After a couple of harvests abroad and numerous years of wine school, Justin broke ground on his own label in 2015. Thus far, he’s spent most of his adult life working for his famous father, Jean-Louis Dutraive, and like his father’s wines, his are gentle and fun, with seriousness brewing within. Thankfully, this apple didn’t fall far from the tree.
Wise beyond his twenty-two years, Justin openly shares his ideas with his legendary dad and follows his advice every step of the way. The relationship between them is one of mutual respect and admiration, so they seem like very good friends and are an absolute pleasure to be around.
Justin managed to lease a few parcels of remarkable vines with Jean-Louis’ help, one within the Beaujolais Village appellation, below the town of Fleurie, and another parcel within one that Jean-Louis is well-known for: La Chapelle des Bois. At one point during my first visit to Justin’s vineyards, Jean-Louis and I watched Justin expertly work his way through the vines on his tractor. Jean-Louis was smiling and clearly filled with pride as he talked about the great work his firstborn son was doing.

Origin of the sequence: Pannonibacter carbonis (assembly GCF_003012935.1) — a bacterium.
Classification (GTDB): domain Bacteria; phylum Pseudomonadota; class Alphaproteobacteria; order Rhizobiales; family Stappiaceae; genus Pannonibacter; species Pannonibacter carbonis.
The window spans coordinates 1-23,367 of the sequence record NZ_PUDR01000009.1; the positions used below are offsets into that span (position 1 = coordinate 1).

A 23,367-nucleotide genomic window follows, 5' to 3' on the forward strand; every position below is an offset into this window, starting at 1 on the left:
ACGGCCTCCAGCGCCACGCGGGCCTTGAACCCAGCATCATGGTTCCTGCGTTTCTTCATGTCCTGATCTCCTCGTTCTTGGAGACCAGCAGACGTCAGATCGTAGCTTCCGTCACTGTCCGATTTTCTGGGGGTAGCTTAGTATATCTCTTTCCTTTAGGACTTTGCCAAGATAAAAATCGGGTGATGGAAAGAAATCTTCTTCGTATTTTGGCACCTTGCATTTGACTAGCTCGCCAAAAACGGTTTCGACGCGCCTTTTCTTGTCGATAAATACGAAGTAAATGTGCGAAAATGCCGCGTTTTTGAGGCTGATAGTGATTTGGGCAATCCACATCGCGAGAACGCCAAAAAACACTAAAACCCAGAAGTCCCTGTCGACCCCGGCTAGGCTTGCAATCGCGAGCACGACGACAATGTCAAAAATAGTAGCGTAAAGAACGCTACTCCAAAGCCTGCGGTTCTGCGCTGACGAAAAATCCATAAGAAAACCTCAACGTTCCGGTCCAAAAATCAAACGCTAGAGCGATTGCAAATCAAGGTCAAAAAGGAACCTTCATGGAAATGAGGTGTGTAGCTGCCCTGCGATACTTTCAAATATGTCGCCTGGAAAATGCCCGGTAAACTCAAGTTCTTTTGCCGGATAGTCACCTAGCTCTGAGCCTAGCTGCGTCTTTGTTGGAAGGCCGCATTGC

All of the momentum in popularity that has built up for Beaujolais over recent years has brought about an exciting time in the appellation. And while it’s great to see newfound attention for the once quietly sung legends such as Lapierre, Metras, Foillard, and Dutraive (the elder), there’s really nothing more exciting than watching the rise of a new batch of talented and idealistic young winemakers who let their respect for nature guide them in their craft.
If Justin’s first vintage is any indication, we expect that he will quickly climb the ranks, especially when he gets his hands on more top cru vines.
Lay of the Land
Fleurie is perhaps one of Beaujolais’ most elegant appellations. It, like the other crus of Beaujolais, is scrunched up in the north half of Beaujolais and are dominated by more the more complex soils: schist and granite. At Justin’s Fleurie vines, the soil is granite. The vineyards in Fleurie are spread out with quite a different elevation between 250-500 meters. The vines of Dutraive are just a short walk from the town center, which sits around 300 meters.
The climate of Beaujolais is semi-continental and is warmer than the rest of Burgundy. In fact, it is one of the warmest places in France during the summer months. Thankfully, they are the eastern foothills of the Massif Central which helps the vineyards cool down at night following hot days.
Justin Dutraive - 2018 Fleurie, la Madone
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